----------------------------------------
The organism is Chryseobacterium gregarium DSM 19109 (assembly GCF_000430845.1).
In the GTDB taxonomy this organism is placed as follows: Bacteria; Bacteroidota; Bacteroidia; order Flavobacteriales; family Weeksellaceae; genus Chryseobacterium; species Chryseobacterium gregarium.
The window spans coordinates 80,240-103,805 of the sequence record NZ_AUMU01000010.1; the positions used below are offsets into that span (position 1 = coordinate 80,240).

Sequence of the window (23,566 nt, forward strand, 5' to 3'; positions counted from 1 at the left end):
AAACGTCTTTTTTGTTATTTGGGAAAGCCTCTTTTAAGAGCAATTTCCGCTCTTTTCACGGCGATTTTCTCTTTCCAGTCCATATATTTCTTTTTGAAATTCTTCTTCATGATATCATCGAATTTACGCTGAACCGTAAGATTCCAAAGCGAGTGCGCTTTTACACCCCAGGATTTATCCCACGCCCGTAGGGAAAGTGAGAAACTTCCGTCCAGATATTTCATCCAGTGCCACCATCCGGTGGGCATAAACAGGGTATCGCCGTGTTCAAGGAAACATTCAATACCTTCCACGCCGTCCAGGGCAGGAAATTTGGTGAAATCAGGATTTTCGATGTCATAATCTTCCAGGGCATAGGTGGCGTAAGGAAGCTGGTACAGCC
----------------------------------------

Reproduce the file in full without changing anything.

The organism is Chryseobacterium gregarium DSM 19109 (assembly GCF_000430845.1).
In the GTDB taxonomy this organism is placed as follows: Bacteria; Bacteroidota; Bacteroidia; order Flavobacteriales; family Weeksellaceae; genus Chryseobacterium; species Chryseobacterium gregarium.
The window spans coordinates 80,240-103,805 of the sequence record NZ_AUMU01000010.1; the positions used below are offsets into that span (position 1 = coordinate 80,240).

Sequence of the window (23,566 nt, forward strand, 5' to 3'; positions counted from 1 at the left end):
AAACGTCTTTTTTGTTATTTGGGAAAGCCTCTTTTAAGAGCAATTTCCGCTCTTTTCACGGCGATTTTCTCTTTCCAGTCCATATATTTCTTTTTGAAATTCTTCTTCATGATATCATCGAATTTACGCTGAACCGTAAGATTCCAAAGCGAGTGCGCTTTTACACCCCAGGATTTATCCCACGCCCGTAGGGAAAGTGAGAAACTTCCGTCCAGATATTTCATCCAGTGCCACCATCCGGTGGGCATAAACAGGGTATCGCCGTGTTCAAGGAAACATTCAATACCTTCCACGCCGTCCAGGGCAGGAAATTTGGTGAAATCAGGATTTTCGATGTCATAATCTTCCAGGGCATAGGTGGCGTAAGGAAGCTGGTACAGCC